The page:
Reading time: 2 minutes

Over the past few months there have been several national days and weeks to promote reading, such as World Book Day in March and International Children’s Book Day on the 2nd April. These have been great ways for schools to encourage their pupils to read for pleasure and share their views and opinions of the books they read.

These various initiatives aid the on-going battle against low literacy levels and I believe any opportunity for the promotion of a positive attitude towards reading and writing should be firmly grasped by primary and secondary schools alike. In February I wrote a blog for National Storytelling Week, which celebrated the art of storytelling in its varying forms, from the written word to oral tales. In honour of National Stationery Week, with its tagline of ‘Get Britain Writing’, I’d like to focus on the importance of expressing oneself through the medium of the written word.

“National Stationery Week is working with the National Handwriting Association, Greeting Card Association, Writing Instrument Association and the Post Office to promote the importance of writing by hand to children, teachers and schools.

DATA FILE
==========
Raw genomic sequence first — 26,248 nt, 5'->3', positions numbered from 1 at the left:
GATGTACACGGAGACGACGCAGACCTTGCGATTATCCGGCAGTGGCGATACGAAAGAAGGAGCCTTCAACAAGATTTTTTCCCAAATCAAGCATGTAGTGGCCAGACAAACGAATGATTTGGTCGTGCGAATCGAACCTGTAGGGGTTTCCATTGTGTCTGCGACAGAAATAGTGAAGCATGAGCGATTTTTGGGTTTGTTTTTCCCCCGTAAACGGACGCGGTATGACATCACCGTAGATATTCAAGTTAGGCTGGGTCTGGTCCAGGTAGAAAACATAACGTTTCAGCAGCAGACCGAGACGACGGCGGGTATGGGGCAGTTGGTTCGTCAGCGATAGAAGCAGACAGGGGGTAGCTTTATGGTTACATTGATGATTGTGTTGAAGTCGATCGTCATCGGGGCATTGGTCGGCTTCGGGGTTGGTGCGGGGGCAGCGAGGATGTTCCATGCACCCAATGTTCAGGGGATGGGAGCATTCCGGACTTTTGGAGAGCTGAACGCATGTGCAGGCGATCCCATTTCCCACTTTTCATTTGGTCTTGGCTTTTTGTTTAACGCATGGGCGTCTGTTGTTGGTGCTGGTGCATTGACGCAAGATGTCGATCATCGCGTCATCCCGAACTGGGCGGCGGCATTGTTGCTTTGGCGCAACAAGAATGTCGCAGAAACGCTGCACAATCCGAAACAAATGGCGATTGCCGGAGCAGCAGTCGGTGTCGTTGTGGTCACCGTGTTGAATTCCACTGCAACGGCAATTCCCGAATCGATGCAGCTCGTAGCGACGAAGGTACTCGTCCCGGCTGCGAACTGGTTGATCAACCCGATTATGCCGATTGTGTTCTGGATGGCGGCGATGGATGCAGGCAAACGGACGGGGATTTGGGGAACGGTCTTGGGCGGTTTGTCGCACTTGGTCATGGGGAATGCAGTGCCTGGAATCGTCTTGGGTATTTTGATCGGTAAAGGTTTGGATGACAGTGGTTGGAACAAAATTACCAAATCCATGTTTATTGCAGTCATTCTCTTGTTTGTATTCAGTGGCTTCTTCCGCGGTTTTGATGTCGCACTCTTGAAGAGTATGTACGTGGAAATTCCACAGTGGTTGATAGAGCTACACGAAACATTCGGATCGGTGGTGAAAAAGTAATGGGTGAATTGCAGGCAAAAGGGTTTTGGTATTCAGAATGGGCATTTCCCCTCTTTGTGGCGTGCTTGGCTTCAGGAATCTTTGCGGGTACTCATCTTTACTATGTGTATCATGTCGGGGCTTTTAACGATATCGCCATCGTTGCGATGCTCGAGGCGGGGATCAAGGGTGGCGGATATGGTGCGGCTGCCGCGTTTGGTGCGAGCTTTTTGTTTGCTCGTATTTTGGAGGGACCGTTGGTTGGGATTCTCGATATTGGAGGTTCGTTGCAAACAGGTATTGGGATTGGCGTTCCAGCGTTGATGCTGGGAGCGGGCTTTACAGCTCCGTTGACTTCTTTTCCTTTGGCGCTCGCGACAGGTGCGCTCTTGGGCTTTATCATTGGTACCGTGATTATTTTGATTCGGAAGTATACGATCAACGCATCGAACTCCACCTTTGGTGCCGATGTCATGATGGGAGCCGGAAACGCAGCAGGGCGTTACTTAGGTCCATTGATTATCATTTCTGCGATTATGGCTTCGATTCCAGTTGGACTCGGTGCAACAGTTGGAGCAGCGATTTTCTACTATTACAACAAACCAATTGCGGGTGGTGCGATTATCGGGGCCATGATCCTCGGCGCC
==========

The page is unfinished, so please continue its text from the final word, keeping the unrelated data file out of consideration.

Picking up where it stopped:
This follows the Government’s decision to reintroduce handwriting and letter writing onto Secondary Schools’ curriculum next Autumn.

We want to remind parents how important handwriting is and will be to their children when they are older and in jobs, and in developing their creative and personal communication skills when they are young.

We want children to know that computers and handwriting are complementary, and that they need to be able to use both, if they are to get on in life.”

As reading can transport us to worlds previously undreamed of, writing can unlock the worlds that exist within our own minds and develop a wide range of skills besides. It is important to learn to express ourselves through language, as this is a constant everyday need throughout our lives. A combination of reading, writing and listening is essential for a well-rounded understanding and developed level of literacy. Some benefits include:

  • Emotional development
  • Expression of creativity and imagination
  • Self-evaluation
  • Widened vocabulary
  • Spelling
  • Grammar
  • Employability skills
  • Devising logical arguments
  • Expressing thoughts and ideas clearly and effectively
  • Critical thinking

Writing doesn’t need to take one form. There are so many ways your pupils can gain experience expressing themselves through the written word. It is important therefore to develop your pupils’ writing skills in a number of ways so that they may learn the appropriate styles for each form of writing. Much of the writing that young people do now is computer based such as emails and blogs, and often coursework is submitted typed. Writing with pen and paper, however, is equally important and should be encouraged through activities such as creative writing.